Widely known for his engaging critique of the human condition, Breuer-Weil unsettles our expectations; known chiefly for his monumental canvases, his paintings and drawings provide a tragic and moving comment on such issues as homelessness, asylum seeking and natural catastrophes. The viewer is unsettled by the constant dialogue between tragedy and comedy, weight and weightlessness, large and small scales. However, the themes are secondary to the formal qualities of the works which have become increasingly textured, raw and painterly.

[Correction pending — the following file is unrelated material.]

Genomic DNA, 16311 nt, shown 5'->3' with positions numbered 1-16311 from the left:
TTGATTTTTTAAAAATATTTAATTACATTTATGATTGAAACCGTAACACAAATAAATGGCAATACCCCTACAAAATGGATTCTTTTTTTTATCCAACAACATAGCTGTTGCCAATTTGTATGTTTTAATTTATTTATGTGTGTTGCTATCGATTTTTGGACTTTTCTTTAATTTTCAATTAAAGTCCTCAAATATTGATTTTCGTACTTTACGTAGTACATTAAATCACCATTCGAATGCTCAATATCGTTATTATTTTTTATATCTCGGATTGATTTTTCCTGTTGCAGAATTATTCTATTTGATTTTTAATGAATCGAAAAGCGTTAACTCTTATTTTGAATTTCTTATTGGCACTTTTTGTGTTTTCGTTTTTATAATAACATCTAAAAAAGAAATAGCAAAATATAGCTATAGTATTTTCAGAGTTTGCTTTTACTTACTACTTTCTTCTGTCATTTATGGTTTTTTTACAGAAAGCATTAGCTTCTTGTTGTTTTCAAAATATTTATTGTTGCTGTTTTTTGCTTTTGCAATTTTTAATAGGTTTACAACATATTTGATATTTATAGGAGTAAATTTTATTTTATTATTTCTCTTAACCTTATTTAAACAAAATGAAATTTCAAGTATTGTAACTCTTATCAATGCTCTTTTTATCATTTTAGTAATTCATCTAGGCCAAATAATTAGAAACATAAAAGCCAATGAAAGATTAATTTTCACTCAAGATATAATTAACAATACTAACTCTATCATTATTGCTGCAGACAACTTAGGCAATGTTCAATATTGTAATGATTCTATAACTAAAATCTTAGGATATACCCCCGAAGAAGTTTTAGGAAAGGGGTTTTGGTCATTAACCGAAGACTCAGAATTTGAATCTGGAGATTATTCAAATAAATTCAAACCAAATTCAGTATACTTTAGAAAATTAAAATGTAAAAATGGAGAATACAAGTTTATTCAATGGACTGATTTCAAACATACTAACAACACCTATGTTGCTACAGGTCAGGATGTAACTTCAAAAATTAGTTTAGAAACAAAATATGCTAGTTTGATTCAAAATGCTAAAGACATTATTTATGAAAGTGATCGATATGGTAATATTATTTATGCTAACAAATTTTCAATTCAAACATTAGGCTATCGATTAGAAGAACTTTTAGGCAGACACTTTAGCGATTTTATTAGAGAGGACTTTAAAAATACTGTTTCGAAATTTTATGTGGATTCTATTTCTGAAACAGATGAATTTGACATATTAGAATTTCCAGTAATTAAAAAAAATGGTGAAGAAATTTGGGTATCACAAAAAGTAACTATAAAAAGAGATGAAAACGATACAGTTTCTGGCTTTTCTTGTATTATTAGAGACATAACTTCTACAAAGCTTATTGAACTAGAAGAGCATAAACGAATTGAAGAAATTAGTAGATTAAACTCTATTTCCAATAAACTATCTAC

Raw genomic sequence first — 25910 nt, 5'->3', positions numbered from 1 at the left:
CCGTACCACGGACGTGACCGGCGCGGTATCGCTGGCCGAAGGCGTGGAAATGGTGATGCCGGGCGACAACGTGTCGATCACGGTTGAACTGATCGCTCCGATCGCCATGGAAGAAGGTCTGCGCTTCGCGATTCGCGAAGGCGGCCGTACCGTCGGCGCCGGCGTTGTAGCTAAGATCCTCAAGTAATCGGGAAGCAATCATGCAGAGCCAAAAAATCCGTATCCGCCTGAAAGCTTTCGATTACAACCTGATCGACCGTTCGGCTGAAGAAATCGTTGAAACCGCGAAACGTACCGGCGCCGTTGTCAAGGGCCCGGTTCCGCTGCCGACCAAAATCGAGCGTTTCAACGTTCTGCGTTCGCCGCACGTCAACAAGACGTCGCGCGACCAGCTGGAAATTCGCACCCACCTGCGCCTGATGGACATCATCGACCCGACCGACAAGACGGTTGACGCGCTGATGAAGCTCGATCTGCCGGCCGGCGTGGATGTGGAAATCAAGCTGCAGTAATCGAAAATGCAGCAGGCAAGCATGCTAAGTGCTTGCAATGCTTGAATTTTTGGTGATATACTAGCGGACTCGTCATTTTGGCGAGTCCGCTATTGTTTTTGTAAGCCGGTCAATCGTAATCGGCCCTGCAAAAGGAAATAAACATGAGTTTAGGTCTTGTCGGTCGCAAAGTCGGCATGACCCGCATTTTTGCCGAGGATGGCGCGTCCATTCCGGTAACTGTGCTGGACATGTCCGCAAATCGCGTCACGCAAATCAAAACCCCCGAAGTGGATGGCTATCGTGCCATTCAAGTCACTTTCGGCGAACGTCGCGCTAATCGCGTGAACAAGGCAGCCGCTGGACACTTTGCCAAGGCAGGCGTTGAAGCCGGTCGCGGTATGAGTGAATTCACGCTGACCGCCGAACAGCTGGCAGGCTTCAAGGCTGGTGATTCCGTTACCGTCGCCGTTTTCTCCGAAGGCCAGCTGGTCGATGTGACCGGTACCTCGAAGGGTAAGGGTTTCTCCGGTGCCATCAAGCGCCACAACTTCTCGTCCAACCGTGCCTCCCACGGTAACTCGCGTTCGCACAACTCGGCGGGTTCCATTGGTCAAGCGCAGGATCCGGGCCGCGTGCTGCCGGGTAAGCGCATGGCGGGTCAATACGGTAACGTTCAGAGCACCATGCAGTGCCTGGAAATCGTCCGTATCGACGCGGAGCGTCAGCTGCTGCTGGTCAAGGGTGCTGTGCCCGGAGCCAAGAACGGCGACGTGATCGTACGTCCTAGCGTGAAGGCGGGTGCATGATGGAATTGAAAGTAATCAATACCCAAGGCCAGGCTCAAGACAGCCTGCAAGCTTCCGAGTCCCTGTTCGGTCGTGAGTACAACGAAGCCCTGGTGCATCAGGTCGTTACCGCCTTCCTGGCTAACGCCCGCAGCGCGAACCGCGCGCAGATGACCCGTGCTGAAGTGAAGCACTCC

His work provides a biting satire of the most current issues, in the sculptures Blunkett & Son (showing the blind and disgraced minister failing to placate a screaming child). Two sculptures of Tony Blair explore the idea of authenticity and betrayal. Tony’s Holiday shows the PM, with two faces, dancing on an Egyptian pyramid sticking up two fingers to the world, surrounded by Tsunami waves whilst Tony Taxman shows the former leader as a devil with two horns made of pound signs, a reflection of fiscal manipulation. Whilst Breuer-Weil’s earlier sculptures (also on view) were made out of extremely heavy smashed and re-assembled rocks, timeless images of pre-historic man, these new more overtly political works are made of almost weightless polystyrene, mirroring the fleeting and insignificant nature of scandal. This theme is further explored in a series of fifteen paintings titled News which show figures obsessively surrounded by the tools of modern media: newspapers, magazines and televisions.